Initial Heat-Up--Ceramic Fiber
Pyro-Bloc ceramic fiber modules contain a small amount of lubricant, (less than 1/2% by weight). This is added during production and enhances the handleability of the fiber. In most applications this does not present any concerns.
For the initial heat-up open the furnace to the ambient air and slowly elevate to the maximum heating element use limit. This will eliminate a majority of the lubricant from the ceramic fiber. The organic material will start to carburize at 250° F. and will be totally burned out at 600° F. This is especially wise in cases where the furnace is tightly enclosed, an atmosphere is introduced, or in a slight vacuum. This process can be accomplished in approximately seven to ten hours, (steady state or equilibrium may vary depending on the material thickness and the operating conditions). Outside venting is advisable in a small building.
Initial Heat-Up--Heating Elements
The life of a resistance heating element depends on a continuous presence of a dense oxide layer completely coating the element surface. Corrosion results from the interference with this formation and replenishment of the oxide layer by the presence of specific compounds in the atmosphere. The greater the interference, the shorter the element life. The effect of the corrosive compounds is often temperature dependent.
Pre-oxidized elements provide a protective oxide coating, ensuring a longer life. It is recommended that the element be re-oxidized after 250 service hours (held at service temperature for 5-10 hours in an oxygen-containing atmosphere).
Heat-up rates for refractories (castables, IFB, etc.) require additional time.
The use of circulating fans should be discontinued until after the heat-up procedure is completed.
Special precautions are required for electrically heated ceramic fiber lined furnaces operating with an endothermic atmosphere. Periodic carbon burn out procedures are required to eliminate carbon build up. Carbon precipitates from the atmosphere at temperatures below 1400° F. and may build up with the lining where the thermal gradient drops below this temperature. Carbon build up may not be apparent on the fiber surface; therefore, it is critical that the burn out procedure be followed. Carbon within the lining may cause premature failure of the elements and element supports through electrical shorting and arcing. To remove the carbon from the furnace lining, the furnace should be heated to 1800° F. or above. An air atmosphere should be in the furnace chamber. Once at temperature, the furnace should be opened slightly, allowing air to infiltrate. The carbon will burn as long as the temperature is above its ignition point and there is adequate oxygen.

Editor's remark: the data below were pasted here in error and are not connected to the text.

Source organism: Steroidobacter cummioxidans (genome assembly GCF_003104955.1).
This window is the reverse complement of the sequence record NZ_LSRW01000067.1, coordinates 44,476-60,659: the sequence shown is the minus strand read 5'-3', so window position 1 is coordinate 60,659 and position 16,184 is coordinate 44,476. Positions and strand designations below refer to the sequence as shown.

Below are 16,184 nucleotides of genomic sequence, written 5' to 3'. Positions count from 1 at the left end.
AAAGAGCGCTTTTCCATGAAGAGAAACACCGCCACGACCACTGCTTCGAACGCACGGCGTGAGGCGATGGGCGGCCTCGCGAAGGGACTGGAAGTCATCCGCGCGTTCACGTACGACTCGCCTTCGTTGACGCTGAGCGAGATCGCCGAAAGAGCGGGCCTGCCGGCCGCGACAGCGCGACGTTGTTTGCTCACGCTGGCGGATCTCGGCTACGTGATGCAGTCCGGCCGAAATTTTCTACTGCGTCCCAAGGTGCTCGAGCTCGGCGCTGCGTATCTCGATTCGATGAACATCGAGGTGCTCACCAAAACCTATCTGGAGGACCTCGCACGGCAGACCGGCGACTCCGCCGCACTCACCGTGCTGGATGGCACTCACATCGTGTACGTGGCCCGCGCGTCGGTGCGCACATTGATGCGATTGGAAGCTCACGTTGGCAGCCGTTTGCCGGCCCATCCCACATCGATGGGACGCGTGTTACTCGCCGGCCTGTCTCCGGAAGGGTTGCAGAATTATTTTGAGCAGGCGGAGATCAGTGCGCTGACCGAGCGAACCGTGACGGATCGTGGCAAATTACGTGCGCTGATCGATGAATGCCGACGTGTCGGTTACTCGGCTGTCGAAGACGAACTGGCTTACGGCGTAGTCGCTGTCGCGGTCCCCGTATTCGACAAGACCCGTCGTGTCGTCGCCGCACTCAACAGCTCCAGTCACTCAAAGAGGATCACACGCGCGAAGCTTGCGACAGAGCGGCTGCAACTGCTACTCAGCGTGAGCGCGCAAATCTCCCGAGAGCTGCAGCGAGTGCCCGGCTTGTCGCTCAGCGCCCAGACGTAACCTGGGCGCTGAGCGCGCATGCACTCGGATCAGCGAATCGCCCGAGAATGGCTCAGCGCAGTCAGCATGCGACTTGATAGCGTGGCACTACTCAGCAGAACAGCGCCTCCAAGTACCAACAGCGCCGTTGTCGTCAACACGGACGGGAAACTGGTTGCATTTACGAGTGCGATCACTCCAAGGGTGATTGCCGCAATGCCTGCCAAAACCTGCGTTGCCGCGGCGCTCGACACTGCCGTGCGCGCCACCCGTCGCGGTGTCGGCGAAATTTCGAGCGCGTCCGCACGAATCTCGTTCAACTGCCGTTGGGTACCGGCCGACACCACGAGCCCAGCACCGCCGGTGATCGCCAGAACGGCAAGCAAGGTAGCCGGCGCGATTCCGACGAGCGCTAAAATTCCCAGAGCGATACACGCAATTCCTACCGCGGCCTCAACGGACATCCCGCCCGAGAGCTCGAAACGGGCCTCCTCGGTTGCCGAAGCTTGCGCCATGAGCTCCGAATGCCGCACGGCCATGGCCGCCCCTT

A surface coating of Unikote M (trade-mark) is recommended to improve the lining integrity during burn out. The coating should be applied after the element supports are installed. For ease of application, spraying of the coating is recommended.
Rod type heating elements are preferred as they are superior to ribbon elements in an endothermic atmosphere. The carburization of the thin cross section of a ribbon element occurs much more quickly than through the thicker rod type elements.
Proximity sensors 310, 311, 420, 425, 330 and 331 are activated by a magnetized selected area on the push rod and activation is thus dependent upon the extended or retracted position of the push rod.
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|U.S. Classification||266/88, 266/901, 266/200|
|International Classification||C22B9/16, F27D3/00, F27D21/00, F27B14/08, F27D19/00, F27D3/14, C22B26/22|
|Cooperative Classification||F27D21/0028, C22B9/16, F27D3/00, C22B26/22, F27D2003/0054, F27D19/00, F27D3/14, F27B2014/0812, Y10S266/901, F27B2014/085|
|European Classification||C22B9/16, C22B26/22, F27D19/00|
|Oct 17, 1995||AS||Assignment|
Owner name: MUSKET SYSTEM DESIGN AND CONTROL INC., CANADA
Free format text: ASSIGNMENT OF ASSIGNORS INTEREST;ASSIGNOR:LE GRAS, BRIAN W.;REEL/FRAME:007736/0348
Effective date: 19950905
|Dec 22, 2000||FPAY||Fee payment|
Year of fee payment: 4
|Jan 19, 2005||REMI||Maintenance fee reminder mailed|
|Jan 26, 2005||REMI||Maintenance fee reminder mailed|
|Jul 1, 2005||LAPS||Lapse for failure to pay maintenance fees|
|Aug 30, 2005||FP||Expired due to failure to pay maintenance fee|
Effective date: 20050701